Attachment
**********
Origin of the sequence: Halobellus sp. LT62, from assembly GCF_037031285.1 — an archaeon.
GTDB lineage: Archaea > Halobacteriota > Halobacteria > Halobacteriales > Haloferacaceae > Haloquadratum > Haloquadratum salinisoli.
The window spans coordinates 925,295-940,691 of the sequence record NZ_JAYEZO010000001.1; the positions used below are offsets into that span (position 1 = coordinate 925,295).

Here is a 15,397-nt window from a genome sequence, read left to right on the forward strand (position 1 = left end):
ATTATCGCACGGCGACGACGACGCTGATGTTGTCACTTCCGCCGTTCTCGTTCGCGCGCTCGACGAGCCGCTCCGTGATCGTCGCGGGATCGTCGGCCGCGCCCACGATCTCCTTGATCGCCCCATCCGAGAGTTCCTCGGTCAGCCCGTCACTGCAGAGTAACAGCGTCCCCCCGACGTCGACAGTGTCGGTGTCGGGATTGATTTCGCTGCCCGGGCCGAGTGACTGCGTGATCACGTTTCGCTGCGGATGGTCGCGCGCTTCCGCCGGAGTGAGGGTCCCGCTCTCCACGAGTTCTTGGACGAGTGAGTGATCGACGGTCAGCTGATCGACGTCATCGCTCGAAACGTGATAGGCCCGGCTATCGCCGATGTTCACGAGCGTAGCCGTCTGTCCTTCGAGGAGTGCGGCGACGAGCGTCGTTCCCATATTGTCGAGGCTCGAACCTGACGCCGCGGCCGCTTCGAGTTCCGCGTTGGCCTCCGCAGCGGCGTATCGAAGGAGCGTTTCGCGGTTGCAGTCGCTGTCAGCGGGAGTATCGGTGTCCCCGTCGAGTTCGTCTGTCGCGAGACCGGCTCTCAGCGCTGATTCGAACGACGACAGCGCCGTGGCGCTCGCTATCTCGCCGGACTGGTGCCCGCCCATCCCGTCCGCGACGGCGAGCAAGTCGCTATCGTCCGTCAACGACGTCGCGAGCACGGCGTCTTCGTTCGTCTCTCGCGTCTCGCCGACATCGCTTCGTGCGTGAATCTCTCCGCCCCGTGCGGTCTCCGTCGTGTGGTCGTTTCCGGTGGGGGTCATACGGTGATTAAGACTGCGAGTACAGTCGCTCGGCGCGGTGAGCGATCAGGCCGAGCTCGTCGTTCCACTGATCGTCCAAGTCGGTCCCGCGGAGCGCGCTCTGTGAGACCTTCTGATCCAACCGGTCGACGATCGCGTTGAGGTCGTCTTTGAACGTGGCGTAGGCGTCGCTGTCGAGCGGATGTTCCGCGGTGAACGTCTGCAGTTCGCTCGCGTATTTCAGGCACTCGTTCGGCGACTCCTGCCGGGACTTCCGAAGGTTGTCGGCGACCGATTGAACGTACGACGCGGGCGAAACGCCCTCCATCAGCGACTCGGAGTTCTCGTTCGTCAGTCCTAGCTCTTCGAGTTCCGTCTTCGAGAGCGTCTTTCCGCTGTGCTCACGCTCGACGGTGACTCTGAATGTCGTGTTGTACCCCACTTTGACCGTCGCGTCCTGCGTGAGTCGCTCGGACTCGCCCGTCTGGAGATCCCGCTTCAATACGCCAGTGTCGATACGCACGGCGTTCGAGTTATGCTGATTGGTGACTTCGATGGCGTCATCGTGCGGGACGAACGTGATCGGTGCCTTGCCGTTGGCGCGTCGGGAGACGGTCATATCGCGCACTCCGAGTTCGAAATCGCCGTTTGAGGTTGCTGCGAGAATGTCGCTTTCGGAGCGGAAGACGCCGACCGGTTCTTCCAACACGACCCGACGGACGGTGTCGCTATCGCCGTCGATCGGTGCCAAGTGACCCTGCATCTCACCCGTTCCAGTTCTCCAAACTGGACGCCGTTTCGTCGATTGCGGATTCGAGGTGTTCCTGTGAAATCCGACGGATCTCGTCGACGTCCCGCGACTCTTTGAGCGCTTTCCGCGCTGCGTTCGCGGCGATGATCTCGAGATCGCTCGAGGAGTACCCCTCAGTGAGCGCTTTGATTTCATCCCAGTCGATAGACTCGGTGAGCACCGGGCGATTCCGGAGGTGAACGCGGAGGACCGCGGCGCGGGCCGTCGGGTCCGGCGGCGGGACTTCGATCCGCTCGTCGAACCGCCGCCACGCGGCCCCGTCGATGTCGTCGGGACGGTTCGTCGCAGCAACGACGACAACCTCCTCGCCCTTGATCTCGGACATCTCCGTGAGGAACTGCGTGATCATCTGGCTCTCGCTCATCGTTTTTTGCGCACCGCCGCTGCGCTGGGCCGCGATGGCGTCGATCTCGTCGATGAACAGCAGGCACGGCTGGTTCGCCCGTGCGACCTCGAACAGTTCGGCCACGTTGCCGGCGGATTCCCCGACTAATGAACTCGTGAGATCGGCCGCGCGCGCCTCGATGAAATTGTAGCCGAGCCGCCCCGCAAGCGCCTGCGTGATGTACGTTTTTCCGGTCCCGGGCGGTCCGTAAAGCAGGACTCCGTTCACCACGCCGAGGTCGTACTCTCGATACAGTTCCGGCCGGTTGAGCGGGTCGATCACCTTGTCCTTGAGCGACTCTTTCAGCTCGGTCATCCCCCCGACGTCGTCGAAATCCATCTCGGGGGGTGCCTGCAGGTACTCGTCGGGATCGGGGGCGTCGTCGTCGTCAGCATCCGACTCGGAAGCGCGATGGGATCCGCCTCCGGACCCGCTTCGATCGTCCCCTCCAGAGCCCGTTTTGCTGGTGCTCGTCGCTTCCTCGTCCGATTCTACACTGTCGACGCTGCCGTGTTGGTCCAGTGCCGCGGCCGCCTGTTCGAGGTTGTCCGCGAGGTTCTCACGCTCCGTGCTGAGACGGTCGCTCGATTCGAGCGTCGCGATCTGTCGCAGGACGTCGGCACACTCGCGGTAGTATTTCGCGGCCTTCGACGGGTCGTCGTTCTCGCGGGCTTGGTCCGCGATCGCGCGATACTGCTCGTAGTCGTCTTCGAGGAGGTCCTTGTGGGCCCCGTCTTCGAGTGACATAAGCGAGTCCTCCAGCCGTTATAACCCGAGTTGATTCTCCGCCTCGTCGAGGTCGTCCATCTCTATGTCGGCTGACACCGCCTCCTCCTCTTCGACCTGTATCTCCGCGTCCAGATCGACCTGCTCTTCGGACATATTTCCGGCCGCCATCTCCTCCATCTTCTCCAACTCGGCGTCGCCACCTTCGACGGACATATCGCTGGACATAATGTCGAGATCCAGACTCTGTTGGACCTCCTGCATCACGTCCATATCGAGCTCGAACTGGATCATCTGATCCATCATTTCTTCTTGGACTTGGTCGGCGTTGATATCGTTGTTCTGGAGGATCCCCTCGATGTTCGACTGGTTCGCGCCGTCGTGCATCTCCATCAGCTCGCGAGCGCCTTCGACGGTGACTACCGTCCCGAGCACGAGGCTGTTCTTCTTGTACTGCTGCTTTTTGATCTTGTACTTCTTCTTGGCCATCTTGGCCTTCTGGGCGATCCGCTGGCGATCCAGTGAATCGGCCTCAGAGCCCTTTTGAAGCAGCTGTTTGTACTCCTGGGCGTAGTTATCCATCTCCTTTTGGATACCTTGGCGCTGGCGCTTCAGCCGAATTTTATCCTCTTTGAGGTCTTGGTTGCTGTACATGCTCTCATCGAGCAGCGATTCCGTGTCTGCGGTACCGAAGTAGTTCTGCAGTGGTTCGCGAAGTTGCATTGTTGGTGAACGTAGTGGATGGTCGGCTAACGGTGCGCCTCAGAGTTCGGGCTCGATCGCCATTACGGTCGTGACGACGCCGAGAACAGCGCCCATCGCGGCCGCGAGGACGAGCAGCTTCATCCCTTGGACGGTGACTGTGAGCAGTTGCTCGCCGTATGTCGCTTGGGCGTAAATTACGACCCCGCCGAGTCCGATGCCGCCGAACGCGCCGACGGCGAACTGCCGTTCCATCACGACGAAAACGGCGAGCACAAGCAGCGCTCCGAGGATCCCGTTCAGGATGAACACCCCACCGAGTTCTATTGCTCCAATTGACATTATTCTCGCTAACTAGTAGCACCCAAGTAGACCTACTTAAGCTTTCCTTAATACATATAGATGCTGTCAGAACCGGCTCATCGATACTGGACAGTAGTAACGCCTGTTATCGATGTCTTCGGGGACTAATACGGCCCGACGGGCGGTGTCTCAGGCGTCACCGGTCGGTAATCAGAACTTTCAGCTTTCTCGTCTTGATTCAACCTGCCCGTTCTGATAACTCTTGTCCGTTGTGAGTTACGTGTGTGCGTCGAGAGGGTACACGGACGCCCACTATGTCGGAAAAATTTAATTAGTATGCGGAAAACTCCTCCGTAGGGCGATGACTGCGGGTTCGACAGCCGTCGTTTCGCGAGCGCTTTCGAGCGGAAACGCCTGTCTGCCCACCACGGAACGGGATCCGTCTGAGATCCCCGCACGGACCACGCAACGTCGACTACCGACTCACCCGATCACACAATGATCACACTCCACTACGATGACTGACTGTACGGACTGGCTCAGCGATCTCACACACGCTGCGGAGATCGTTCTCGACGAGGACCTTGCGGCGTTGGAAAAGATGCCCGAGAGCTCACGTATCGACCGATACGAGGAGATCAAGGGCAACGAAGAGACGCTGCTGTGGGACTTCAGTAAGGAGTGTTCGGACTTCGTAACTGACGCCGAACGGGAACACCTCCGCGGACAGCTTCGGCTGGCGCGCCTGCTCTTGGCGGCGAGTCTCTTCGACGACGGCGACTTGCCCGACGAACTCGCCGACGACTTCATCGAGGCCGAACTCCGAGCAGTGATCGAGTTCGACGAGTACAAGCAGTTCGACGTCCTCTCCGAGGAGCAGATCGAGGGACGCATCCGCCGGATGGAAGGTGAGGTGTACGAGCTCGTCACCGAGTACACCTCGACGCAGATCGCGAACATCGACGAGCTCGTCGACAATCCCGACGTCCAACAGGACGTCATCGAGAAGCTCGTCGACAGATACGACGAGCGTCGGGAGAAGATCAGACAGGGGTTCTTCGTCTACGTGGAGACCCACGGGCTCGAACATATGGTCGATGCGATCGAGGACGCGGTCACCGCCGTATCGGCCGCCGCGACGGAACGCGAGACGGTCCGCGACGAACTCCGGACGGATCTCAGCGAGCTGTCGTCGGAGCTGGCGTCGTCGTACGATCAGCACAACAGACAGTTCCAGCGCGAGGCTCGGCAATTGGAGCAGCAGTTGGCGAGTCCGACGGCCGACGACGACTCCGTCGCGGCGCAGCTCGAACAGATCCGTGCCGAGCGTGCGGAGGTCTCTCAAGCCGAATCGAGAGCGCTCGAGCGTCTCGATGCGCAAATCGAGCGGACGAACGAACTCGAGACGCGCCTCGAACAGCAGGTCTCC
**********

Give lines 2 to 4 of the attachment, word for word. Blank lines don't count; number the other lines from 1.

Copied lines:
GTDB lineage: Archaea > Halobacteriota > Halobacteria > Halobacteriales > Haloferacaceae > Haloquadratum > Haloquadratum salinisoli.
The window spans coordinates 925,295-940,691 of the sequence record NZ_JAYEZO010000001.1; the positions used below are offsets into that span (position 1 = coordinate 925,295).

Here is a 15,397-nt window from a genome sequence, read left to right on the forward strand (position 1 = left end):